09-Sep-2010 11:19 AM
Not everybody pays the same amount of tax. The tax payable differs depending upon whether you are a resident or a non-resident for tax purposes. This is different to permanent residency under immigration law. Many working holiday makers and students have been deemed to be a resident for tax purposes. There are various criteria for working out if you are resident or not. You can use the residency calculator at ATO’s website or talk about your situation with a tax agent. Usually you will be classified as a resident if you have stayed more than 6 months in Australia in one location and established a living pattern.
For example, if you earned $10,000 during one financial year, you would pay $600 in tax if you are resident or $2900 in tax if you are non resident. As you can see, there is a significant difference.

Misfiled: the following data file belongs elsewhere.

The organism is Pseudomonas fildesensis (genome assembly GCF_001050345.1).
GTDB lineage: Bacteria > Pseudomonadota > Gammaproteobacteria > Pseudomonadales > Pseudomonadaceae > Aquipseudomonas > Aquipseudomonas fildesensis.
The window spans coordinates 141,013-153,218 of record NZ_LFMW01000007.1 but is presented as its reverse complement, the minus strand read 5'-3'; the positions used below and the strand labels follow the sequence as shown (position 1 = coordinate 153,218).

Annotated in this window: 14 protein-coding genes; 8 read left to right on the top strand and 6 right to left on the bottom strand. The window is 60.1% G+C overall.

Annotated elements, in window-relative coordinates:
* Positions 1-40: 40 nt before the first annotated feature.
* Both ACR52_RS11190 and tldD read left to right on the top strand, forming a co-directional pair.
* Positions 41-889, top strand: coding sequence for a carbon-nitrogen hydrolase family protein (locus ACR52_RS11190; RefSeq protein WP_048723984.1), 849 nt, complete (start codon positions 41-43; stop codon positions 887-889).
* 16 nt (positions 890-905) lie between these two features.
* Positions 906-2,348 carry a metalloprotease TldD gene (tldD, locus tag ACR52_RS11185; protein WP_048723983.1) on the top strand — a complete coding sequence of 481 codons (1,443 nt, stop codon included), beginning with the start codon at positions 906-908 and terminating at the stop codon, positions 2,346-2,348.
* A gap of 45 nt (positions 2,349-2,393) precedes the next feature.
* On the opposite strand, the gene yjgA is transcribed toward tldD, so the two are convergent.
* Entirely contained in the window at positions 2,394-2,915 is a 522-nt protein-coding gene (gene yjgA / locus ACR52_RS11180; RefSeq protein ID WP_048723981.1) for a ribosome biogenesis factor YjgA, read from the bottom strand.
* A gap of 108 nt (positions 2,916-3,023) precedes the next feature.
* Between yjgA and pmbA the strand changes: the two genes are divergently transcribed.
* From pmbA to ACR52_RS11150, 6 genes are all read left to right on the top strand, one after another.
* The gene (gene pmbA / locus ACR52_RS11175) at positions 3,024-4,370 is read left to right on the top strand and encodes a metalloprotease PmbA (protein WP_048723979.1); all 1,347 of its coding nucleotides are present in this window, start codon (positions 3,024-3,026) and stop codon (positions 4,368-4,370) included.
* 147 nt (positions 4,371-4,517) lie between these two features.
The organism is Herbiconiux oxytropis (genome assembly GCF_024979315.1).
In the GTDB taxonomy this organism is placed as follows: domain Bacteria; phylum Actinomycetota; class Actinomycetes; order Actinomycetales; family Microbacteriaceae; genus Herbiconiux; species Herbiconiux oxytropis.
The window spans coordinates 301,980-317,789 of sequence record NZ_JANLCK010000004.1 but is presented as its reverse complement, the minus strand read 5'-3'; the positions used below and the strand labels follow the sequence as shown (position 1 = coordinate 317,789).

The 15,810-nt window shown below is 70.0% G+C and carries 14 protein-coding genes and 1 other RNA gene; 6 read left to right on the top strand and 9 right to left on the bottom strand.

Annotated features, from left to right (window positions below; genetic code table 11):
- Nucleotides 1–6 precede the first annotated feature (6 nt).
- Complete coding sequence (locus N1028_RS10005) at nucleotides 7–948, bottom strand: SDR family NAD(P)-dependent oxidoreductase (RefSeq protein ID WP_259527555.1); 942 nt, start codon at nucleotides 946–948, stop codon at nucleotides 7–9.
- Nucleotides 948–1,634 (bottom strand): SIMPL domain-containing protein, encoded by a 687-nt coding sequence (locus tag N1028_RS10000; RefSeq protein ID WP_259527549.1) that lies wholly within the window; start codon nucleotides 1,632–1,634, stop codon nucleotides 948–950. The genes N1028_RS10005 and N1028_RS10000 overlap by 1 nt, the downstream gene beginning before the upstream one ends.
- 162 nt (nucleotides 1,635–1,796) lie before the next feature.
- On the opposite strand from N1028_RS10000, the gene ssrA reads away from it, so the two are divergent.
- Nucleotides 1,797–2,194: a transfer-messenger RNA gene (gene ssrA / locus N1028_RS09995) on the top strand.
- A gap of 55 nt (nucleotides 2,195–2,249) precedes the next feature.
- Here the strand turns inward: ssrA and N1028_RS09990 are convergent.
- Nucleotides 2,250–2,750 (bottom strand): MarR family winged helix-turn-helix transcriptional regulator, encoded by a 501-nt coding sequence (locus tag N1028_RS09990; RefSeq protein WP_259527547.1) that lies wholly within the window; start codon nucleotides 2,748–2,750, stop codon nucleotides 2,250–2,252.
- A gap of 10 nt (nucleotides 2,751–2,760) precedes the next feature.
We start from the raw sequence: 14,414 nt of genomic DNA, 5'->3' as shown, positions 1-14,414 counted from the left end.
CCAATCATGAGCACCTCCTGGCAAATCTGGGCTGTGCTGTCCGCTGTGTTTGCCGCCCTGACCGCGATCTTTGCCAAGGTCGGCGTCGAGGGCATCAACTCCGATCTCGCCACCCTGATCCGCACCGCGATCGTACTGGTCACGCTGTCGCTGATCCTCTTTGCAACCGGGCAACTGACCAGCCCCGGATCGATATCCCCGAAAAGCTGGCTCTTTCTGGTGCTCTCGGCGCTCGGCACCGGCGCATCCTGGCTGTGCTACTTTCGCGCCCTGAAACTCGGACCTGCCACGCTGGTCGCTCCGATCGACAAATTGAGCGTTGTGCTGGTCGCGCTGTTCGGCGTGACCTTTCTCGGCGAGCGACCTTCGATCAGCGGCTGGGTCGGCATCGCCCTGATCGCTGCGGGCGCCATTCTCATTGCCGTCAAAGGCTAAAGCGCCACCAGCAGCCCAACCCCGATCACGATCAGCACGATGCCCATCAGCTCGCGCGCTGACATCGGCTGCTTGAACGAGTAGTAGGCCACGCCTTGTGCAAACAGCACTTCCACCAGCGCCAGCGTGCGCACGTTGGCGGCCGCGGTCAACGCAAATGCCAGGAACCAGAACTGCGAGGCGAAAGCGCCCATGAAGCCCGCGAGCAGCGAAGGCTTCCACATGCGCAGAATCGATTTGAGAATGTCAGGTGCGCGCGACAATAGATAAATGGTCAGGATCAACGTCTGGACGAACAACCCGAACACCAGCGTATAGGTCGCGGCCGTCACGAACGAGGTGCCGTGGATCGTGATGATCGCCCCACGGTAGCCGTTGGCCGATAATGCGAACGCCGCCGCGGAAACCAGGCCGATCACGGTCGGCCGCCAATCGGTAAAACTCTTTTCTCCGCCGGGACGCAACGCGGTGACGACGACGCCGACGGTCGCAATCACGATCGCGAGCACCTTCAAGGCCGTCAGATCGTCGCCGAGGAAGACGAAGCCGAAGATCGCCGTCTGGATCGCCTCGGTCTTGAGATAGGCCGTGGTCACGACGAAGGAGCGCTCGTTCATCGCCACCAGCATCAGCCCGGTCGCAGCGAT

According to our experiences, most working holiday makers are residents for tax purposes. Also, Australian taxation system has many incentives for low income earners, especially for people earning under $30,000. Therefore, many working holiday maker and students often end up with a significant amount of tax refund.